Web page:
irish wolfhound
irish wolfhound

The Irish Wolfhound

Calm, dignified, kindly

Last Updated:

Share:
Read Caption
Featured Photo Darina-Matasova/Shutterstock

Irish Wolfhound breed statistics

“Gentle when stroked, fierce when provoked!” they say of the Irish Wolfhound. From its early history on the battlefield to its current status as a beloved pet, here’s a closer look at one of the dog world’s legends.

Early History

The Irish Wolfhound is an ancient breed. The earliest written record dates all the way back to 391AD and pertains to seven Wolfhounds gifted to Quintus Aurelius in ancient Rome, where the immense dogs proved a source of great wonder and reverence.

It is thought the Irish Wolfhound descended from the ancient Roman war dogs—large, deep-chested, powerful dogs used to hunt and assist in battle. It’s likely they brought their dogs along when they invaded Ireland in 1st century AD. Large, barrel-chested dogs were also used by the Vikings, who invaded Ireland in the 9th and 10th centuries. Speculation, based upon physical similarities, is that the Irish Wolfhound is a descendant of these strong, enormous dogs.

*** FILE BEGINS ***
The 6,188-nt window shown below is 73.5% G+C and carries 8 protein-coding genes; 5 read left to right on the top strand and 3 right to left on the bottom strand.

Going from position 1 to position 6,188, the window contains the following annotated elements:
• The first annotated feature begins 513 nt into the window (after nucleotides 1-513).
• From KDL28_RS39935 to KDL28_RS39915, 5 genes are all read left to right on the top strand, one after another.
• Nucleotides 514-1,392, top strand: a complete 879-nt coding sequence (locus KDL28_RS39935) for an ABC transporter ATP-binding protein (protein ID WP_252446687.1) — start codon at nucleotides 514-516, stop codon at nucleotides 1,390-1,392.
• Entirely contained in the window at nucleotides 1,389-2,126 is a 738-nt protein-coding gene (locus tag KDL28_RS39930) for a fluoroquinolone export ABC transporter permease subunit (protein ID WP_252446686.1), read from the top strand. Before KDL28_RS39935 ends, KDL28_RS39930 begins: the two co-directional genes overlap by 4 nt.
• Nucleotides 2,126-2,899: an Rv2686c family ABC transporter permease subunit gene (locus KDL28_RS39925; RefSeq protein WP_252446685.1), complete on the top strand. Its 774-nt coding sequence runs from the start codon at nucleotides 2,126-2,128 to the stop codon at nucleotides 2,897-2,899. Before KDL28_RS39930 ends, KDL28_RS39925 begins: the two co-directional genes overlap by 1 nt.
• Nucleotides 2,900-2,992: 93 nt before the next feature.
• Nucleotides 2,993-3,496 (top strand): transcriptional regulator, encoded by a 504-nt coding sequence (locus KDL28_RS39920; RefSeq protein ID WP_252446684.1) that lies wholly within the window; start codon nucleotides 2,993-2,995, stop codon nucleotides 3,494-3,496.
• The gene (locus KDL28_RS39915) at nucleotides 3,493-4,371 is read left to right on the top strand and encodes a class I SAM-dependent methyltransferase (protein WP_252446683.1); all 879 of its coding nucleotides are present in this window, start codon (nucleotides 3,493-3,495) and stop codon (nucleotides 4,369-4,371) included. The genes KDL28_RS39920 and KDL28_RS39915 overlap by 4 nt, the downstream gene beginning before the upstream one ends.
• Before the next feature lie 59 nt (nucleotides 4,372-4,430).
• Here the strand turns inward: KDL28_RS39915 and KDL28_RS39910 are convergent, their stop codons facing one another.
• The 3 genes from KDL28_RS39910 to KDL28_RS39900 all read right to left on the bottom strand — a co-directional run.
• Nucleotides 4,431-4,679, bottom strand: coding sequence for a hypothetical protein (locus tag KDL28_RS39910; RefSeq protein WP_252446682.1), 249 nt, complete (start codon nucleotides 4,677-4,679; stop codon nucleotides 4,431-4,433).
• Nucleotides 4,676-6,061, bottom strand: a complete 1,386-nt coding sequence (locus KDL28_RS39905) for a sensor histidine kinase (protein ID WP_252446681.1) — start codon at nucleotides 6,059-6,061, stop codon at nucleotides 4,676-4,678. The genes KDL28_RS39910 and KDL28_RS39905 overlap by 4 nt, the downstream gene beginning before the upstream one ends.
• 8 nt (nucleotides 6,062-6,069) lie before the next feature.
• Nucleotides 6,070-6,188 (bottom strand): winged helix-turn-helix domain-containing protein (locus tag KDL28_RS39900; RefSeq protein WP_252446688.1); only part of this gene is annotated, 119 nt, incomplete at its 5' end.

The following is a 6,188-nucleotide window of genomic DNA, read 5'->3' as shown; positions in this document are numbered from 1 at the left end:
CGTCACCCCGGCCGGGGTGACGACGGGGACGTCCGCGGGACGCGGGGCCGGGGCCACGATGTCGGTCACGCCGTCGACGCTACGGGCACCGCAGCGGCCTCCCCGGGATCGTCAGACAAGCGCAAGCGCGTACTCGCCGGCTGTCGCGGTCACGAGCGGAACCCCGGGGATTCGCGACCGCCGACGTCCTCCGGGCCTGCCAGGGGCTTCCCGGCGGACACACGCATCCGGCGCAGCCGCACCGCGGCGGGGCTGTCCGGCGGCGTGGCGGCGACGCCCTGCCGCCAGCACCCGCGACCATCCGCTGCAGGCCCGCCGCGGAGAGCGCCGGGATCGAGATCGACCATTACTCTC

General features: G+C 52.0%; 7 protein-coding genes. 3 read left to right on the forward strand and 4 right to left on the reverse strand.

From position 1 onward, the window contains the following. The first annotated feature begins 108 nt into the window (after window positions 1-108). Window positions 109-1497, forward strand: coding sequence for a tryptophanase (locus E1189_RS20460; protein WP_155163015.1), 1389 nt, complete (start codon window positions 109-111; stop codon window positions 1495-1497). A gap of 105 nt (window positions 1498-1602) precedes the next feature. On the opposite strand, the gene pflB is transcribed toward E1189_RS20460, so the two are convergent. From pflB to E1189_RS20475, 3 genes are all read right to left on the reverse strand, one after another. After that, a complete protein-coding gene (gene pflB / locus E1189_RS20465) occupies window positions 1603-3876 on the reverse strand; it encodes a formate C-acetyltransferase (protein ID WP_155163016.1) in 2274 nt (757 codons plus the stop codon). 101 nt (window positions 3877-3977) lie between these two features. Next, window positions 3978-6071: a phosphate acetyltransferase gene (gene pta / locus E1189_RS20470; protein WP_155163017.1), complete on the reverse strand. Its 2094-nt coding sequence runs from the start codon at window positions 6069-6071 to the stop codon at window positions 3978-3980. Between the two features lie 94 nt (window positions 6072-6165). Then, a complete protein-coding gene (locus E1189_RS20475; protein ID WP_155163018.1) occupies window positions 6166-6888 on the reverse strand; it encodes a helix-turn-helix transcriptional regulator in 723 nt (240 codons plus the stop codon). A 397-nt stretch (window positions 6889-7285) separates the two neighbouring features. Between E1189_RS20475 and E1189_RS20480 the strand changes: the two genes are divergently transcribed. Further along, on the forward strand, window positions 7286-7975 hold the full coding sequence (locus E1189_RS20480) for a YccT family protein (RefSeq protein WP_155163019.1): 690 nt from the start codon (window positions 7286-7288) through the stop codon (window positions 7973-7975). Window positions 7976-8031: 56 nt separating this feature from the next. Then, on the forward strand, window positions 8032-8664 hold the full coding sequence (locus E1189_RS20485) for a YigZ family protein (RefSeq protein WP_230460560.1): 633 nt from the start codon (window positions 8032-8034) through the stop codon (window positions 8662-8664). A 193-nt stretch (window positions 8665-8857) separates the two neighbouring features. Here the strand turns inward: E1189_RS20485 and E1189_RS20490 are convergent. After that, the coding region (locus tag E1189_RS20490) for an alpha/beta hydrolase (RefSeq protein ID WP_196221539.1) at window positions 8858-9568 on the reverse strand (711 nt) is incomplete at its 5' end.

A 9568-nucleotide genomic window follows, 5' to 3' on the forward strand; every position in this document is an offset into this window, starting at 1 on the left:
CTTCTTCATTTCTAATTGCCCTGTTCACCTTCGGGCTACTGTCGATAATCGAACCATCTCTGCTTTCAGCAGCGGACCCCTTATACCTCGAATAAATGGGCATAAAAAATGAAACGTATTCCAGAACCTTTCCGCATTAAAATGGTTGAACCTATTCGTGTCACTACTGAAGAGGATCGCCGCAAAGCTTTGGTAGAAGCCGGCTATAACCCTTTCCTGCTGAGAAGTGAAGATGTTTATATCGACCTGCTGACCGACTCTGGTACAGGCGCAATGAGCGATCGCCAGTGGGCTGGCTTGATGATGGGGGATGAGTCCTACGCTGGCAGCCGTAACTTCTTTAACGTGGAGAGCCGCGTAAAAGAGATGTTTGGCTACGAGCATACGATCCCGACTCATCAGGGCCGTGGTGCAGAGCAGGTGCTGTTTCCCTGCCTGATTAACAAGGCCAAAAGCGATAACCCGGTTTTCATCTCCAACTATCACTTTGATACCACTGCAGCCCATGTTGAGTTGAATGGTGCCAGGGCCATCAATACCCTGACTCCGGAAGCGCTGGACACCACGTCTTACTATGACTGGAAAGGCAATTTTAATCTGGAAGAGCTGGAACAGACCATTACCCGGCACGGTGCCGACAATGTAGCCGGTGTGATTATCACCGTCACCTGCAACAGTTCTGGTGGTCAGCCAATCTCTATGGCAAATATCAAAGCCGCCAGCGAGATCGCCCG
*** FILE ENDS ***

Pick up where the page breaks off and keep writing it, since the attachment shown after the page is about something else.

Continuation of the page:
Irish Wolfhound

FalconScallagrim/iStock

Whatever its earliest origins, the Irish Wolfhound was used as a war dog by the Celts in their homeland. Large packs of Wolfhounds were sent into battle to drag soldiers from horses and chariots. It can be hard to distinguish fact from legend, but it is said that Cormac mac Airt, one of the High Kings of Ireland, had a pack of 300 Wolfhounds used for battle.

The Irish Wolfhound was also, of course, used for hunting. Wolves, boar, and elk once existed in great numbers in Ireland. Dogs used to hunt these animals needed to be fast enough to catch a wolf and strong enough to kill it. Many breeds participated in these hunts, but none could match the Irish
Wolfhound’s combination of speed, power, and prey drive.

The Irish Wolfhound was a dog reserved exclusively for royals and members of the nobility. Visiting royals or ambassadors were often given packs of these dogs as a very precious gift. But the habit of giving packs away and refusing to allow commoners to own them nearly spelled the end of the breed. By the mid-1600s, so few were numbers that Oliver Cromwell, Lord Protector of England, banned their export from Ireland. It’s likely his decision saved the breed from extinction—however, other threats to the Irish Wolfhound would follow.

 


Get to Know the Irish Wolfhound

  1. Giant– special considerations arise
  2. Calm and even-tempered